Challenges for pro se litigants
Mid-Missouri Legal Services, which provides legal assistance to low-income residents, began to notice the increase in pro se cases in 2010. In response, the organization started a clinic for uncontested divorce cases and began looking for pro se litigants who needed assistance.
Michael Carney, a housing attorney for Mid-Missouri Legal Services, often scours dockets at the Boone County Courthouse for pro se cases, especially tenant-landlord disputes, and offers to help.
"Some have legitimate complaints against their landlords, but they think they can stop paying rent (to fix the problem)," Carney said. "I watched tenant after tenant get plowed down."
Many of those he approached warmly accepted his advice.
"I've gotten so many back slaps, hand shakes and hugs," he said.
In Missouri, those wishing to represent themselves are required to go through the Litigant Awareness Program Online before appearing in court. The self-guided program helps determine if it's advisable to go to court without a lawyer and explains key procedures.
After this first step, some Mid-Missouri Legal Services clients have difficulties filling out the necessary paperwork. This is especially problematic for those who don't have online access and must rely on public computers with time limits, such as those at the Daniel Boone Regional Library, Carney said.
At pro se clinics, a lawyer volunteers to help clients finish the paperwork. With guidance, the process takes just an hour or so, Carney said. Without help, the process can often take more than three hours.
Challenges for the court
The Internet has provided greater access to information about filing cases. But if a litigant cannot find a specific state or county regulation amid the deluge of information, the process can be lengthened by one-third of the time, said Kardon.
"In pro se cases, the clerks will get more phone calls and questions at the desk," Blakemore said. "Judges have to look closer at the forms to make sure they have everything."
Even then, the clerks can provide only limited information and must stop short of giving legal advice. Court clerks are allowed to tell litigants what forms they need and when to turn them in, but they cannot go into detail about what information should be included.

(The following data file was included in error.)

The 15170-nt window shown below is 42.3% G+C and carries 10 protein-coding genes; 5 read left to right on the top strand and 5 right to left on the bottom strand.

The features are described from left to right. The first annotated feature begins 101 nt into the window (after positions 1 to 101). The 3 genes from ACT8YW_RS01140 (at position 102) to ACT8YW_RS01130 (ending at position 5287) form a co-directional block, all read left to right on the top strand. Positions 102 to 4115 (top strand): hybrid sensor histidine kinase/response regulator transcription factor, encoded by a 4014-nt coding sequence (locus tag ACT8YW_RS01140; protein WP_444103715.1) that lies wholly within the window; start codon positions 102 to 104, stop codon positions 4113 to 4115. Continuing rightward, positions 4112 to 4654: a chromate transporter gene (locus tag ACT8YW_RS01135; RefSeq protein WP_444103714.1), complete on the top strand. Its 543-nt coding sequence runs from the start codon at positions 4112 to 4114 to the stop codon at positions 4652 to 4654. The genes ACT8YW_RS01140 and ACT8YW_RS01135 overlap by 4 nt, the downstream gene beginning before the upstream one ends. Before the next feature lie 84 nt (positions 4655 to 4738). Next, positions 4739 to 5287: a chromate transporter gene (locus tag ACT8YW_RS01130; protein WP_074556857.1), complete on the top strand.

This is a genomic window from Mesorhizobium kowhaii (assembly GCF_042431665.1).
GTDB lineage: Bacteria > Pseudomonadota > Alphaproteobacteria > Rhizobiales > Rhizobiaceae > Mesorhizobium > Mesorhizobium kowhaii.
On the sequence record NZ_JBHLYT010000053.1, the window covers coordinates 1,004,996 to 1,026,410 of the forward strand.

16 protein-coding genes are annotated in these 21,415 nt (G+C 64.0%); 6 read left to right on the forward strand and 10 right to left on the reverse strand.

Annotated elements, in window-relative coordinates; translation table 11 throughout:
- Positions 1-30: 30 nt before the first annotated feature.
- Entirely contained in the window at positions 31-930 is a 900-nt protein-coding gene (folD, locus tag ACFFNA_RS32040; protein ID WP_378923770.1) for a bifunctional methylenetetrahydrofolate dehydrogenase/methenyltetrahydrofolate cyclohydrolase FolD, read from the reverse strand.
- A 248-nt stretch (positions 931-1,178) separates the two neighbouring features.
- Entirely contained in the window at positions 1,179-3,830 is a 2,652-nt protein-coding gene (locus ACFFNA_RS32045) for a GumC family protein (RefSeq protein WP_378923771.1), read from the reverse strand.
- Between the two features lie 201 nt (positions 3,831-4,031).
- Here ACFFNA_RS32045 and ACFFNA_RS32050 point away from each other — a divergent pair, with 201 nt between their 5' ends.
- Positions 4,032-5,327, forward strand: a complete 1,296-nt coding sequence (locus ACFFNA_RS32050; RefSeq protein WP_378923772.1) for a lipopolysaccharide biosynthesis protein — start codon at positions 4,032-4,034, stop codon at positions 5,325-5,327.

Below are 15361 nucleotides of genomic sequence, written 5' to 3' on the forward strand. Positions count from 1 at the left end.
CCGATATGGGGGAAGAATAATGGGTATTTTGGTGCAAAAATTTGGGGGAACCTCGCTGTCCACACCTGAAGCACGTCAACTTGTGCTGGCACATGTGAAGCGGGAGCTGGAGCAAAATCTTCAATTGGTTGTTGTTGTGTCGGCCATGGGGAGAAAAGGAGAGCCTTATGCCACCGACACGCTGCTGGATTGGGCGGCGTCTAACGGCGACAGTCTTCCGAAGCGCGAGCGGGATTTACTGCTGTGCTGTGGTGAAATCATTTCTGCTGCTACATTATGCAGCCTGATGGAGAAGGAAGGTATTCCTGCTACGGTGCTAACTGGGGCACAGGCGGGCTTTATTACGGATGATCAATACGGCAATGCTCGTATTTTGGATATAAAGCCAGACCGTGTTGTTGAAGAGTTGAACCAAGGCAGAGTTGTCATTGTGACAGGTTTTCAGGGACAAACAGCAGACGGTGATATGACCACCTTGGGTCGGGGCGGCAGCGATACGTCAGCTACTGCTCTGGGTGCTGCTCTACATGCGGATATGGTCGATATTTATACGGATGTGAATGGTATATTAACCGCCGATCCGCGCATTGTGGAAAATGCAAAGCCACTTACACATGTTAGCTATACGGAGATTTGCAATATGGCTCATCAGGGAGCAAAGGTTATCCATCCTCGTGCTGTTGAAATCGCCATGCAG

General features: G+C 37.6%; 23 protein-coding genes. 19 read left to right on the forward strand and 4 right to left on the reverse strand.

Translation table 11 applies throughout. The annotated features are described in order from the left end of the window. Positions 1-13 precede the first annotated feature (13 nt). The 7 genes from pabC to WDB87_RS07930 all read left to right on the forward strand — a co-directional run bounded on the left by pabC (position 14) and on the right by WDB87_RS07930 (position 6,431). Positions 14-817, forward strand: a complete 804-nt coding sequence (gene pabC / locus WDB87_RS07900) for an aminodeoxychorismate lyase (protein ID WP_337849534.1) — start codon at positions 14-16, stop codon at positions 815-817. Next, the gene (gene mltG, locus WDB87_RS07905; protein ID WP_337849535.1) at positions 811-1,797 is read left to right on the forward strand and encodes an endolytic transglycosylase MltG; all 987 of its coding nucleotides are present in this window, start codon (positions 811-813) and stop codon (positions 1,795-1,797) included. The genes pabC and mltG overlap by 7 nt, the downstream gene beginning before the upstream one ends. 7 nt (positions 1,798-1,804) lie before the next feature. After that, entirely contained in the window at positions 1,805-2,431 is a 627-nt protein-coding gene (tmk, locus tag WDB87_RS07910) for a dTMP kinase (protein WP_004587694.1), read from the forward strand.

“It’s a fine (line), and we struggle with that,” Kardon said. "We can’t commit staff to holding people’s hand. We would get way behind.”
In court, judges walk a similar line about advising litigants on what should or should not be said and done. In complex cases like contested divorces with children involved, going in without a lawyer can prolong an already grueling process.
"Judges cringe at (those kind of) pro se cases," said Susan Lutton, executive director of Mid-Missouri Legal Services.
Even practices like writing long-hand instead of typing can drag out the process, Lutton said, as well as failing to use proper legal terms.
Pro se litigants will often add unnecessary information that makes their case harder for the judge to understand. If a party misses an important detail, the judge cannot ask leading questions to extract that information.
Lutton and her staff will often help construct a written testimony for a pro se litigant to recite to the judge to bridge any communication gaps and supply correct legal terminology.
Mutter, who prevailed in his case against Hewlett-Packard , attributes his success to extensive research and experience on a debate team from middle school through college.
"It's important to present yourself as knowledgeable," he said. "I'm the worst customer to upset because I have time and energy to do the research."
Even though Lehmann attempted to educate himself about court procedure and language, he said navigating the system turned out to be confusing and frustrating.
"Some court clerks were terrified that they will give me legal advice," Lehmann said. "I don't mind following the rules; I just need to know what they are."
Once, after submitting a written response to an opposing lawyer, Lehmann said he felt his argument was not respected because of his non-attorney status.
"When a lawyer shows up," he said, "the court naturally defers to the expertise of the lawyer."